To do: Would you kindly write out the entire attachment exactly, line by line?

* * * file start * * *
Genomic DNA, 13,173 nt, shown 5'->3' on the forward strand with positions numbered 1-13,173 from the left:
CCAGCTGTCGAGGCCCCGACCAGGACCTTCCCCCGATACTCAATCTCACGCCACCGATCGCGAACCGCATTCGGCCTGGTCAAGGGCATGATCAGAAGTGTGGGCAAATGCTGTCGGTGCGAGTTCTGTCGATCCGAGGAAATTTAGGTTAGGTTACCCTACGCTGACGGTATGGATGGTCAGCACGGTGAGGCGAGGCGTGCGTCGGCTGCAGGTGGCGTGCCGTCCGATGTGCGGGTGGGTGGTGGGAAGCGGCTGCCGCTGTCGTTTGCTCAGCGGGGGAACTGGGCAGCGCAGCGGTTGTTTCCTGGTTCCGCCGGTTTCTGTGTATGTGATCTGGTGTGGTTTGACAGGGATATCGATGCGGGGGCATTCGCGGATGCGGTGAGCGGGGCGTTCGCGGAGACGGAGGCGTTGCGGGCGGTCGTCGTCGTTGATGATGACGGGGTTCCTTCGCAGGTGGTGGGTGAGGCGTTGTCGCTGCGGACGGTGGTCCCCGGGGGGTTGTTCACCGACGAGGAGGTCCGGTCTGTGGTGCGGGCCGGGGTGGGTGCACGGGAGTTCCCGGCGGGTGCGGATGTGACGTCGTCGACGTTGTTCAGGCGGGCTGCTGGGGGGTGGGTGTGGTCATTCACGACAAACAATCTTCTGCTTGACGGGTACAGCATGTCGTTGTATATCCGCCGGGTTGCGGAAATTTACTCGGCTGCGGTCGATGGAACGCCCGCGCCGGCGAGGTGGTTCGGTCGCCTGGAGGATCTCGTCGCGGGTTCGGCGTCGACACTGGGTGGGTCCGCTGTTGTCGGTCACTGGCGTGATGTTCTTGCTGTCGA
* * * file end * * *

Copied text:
Genomic DNA, 13,173 nt, shown 5'->3' on the forward strand with positions numbered 1-13,173 from the left:
CCAGCTGTCGAGGCCCCGACCAGGACCTTCCCCCGATACTCAATCTCACGCCACCGATCGCGAACCGCATTCGGCCTGGTCAAGGGCATGATCAGAAGTGTGGGCAAATGCTGTCGGTGCGAGTTCTGTCGATCCGAGGAAATTTAGGTTAGGTTACCCTACGCTGACGGTATGGATGGTCAGCACGGTGAGGCGAGGCGTGCGTCGGCTGCAGGTGGCGTGCCGTCCGATGTGCGGGTGGGTGGTGGGAAGCGGCTGCCGCTGTCGTTTGCTCAGCGGGGGAACTGGGCAGCGCAGCGGTTGTTTCCTGGTTCCGCCGGTTTCTGTGTATGTGATCTGGTGTGGTTTGACAGGGATATCGATGCGGGGGCATTCGCGGATGCGGTGAGCGGGGCGTTCGCGGAGACGGAGGCGTTGCGGGCGGTCGTCGTCGTTGATGATGACGGGGTTCCTTCGCAGGTGGTGGGTGAGGCGTTGTCGCTGCGGACGGTGGTCCCCGGGGGGTTGTTCACCGACGAGGAGGTCCGGTCTGTGGTGCGGGCCGGGGTGGGTGCACGGGAGTTCCCGGCGGGTGCGGATGTGACGTCGTCGACGTTGTTCAGGCGGGCTGCTGGGGGGTGGGTGTGGTCATTCACGACAAACAATCTTCTGCTTGACGGGTACAGCATGTCGTTGTATATCCGCCGGGTTGCGGAAATTTACTCGGCTGCGGTCGATGGAACGCCCGCGCCGGCGAGGTGGTTCGGTCGCCTGGAGGATCTCGTCGCGGGTTCGGCGTCGACACTGGGTGGGTCCGCTGTTGTCGGTCACTGGCGTGATGTTCTTGCTGTCGA